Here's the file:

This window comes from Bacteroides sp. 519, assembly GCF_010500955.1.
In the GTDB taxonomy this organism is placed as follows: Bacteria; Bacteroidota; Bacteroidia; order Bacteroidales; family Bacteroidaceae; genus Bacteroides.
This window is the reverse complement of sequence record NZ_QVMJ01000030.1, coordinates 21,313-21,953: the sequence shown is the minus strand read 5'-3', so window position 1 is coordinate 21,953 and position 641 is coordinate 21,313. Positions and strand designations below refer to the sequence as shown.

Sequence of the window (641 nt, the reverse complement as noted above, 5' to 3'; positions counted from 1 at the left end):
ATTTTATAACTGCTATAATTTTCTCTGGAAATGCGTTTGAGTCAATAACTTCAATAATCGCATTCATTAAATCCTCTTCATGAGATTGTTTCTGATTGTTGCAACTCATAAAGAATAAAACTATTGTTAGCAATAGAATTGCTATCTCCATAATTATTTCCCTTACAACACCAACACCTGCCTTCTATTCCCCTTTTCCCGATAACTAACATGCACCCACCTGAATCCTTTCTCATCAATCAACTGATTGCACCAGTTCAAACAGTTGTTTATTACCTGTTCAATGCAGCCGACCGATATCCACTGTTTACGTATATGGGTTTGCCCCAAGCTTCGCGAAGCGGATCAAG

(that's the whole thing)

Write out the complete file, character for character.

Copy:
This window comes from Bacteroides sp. 519, assembly GCF_010500955.1.
In the GTDB taxonomy this organism is placed as follows: Bacteria; Bacteroidota; Bacteroidia; order Bacteroidales; family Bacteroidaceae; genus Bacteroides.
This window is the reverse complement of sequence record NZ_QVMJ01000030.1, coordinates 21,313-21,953: the sequence shown is the minus strand read 5'-3', so window position 1 is coordinate 21,953 and position 641 is coordinate 21,313. Positions and strand designations below refer to the sequence as shown.

Sequence of the window (641 nt, the reverse complement as noted above, 5' to 3'; positions counted from 1 at the left end):
ATTTTATAACTGCTATAATTTTCTCTGGAAATGCGTTTGAGTCAATAACTTCAATAATCGCATTCATTAAATCCTCTTCATGAGATTGTTTCTGATTGTTGCAACTCATAAAGAATAAAACTATTGTTAGCAATAGAATTGCTATCTCCATAATTATTTCCCTTACAACACCAACACCTGCCTTCTATTCCCCTTTTCCCGATAACTAACATGCACCCACCTGAATCCTTTCTCATCAATCAACTGATTGCACCAGTTCAAACAGTTGTTTATTACCTGTTCAATGCAGCCGACCGATATCCACTGTTTACGTATATGGGTTTGCCCCAAGCTTCGCGAAGCGGATCAAG